“They realize that the kind of sources their professors will want to see are things they can find in the library,” she says. “Not necessarily poking around on Google.”

Nonetheless, students sometimes push back at instruction on how to use databases, or how to work around a gap in the scholarly record. Eliot ­Finkelstein of the College Library at the University of Wisconsin-Madison (UW-M) says students will say they’re switching topics because they can’t find any information on their initial idea.

Finkelstein, public services librarian and instruction coordinator for the university’s undergraduate library, knows this attitude reflects today’s culture, in which Google results come up in a nanosecond. But, he says, that’s the antithesis of what college, or scholarly, work is about. Instead, he wants students to understand they’re contributing to a conversation—and are expected to put forward a new, original thought. To do that? Students must invest their time and ideally their excitement.

“Research is messy,” says Finkelstein. “If there’s nothing on your topic, or you’re not finding anything, maybe that’s a good thing. Then you can add a point of view that hasn’t been explored and find other sources that can help you bring that out. It’s a discovery process.”

Plagiarism school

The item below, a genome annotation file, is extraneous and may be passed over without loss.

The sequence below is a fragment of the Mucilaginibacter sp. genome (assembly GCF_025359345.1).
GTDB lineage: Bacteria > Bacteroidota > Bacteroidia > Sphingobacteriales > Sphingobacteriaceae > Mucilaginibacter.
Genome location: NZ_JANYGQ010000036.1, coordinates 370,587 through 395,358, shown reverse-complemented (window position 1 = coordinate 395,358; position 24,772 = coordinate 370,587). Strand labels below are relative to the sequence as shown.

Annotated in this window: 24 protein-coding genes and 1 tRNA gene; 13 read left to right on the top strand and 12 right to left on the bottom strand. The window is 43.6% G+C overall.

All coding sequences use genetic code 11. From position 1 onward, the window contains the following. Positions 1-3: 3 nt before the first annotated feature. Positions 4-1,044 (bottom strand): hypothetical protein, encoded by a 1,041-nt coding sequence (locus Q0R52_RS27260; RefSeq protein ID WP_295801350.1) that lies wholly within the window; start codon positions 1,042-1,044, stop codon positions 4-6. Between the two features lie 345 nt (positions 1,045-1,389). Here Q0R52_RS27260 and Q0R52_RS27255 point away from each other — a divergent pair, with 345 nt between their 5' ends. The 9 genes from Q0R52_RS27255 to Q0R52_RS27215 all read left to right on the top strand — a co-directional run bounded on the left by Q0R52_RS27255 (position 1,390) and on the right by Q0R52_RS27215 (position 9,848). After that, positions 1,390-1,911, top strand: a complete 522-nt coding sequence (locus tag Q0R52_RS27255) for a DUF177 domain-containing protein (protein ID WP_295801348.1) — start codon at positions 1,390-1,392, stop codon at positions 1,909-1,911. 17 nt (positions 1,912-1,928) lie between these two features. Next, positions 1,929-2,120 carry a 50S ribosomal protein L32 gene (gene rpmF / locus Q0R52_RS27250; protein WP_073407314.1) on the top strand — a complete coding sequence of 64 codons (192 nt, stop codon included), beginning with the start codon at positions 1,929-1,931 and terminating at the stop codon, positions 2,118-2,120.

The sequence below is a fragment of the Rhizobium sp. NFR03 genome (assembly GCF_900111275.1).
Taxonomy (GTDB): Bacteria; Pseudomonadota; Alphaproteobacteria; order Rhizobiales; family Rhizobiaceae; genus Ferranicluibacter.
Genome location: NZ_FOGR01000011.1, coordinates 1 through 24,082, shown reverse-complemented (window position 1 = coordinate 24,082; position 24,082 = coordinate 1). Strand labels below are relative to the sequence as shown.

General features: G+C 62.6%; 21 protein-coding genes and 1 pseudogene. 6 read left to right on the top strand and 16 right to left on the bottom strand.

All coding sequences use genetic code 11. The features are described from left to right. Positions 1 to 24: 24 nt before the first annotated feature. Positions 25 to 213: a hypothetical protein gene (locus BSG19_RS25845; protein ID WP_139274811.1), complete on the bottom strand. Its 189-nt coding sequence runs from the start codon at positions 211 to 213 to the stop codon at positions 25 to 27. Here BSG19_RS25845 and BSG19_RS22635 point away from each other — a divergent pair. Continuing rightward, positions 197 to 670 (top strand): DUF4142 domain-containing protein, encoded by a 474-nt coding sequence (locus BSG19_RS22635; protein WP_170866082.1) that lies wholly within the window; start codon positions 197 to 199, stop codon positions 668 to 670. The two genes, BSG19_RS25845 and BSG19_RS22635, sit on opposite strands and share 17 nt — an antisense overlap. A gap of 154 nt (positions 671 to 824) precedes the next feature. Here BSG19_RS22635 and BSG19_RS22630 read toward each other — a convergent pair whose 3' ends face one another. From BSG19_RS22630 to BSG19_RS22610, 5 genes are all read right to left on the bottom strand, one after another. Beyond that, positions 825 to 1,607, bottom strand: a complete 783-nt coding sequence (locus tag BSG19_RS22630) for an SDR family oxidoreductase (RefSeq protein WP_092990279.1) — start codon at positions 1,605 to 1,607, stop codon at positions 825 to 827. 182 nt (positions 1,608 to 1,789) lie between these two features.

Working with students who don’t know how to quote or cite other people’s materials properly is another hurdle college librarians face. Yale’s Horning sends students to reference books or online sites such as Zotero and EndNote, which can help them format their materials quickly and accurately.

Still, there are students who just don’t understand that they must credit others and that failing to do so is plagiarism and not allowed in college.

Kent State University, OH, actually runs a so-called plagiarism school, managed by librarians for students who have been caught plagiarizing. The librarians walk the offenders through their papers, explaining the proper method of attribution. If the students get help with the citations, they can sometimes still get a grade for that work, albeit lower than what they would have gotten had they cited appropriately in the first place.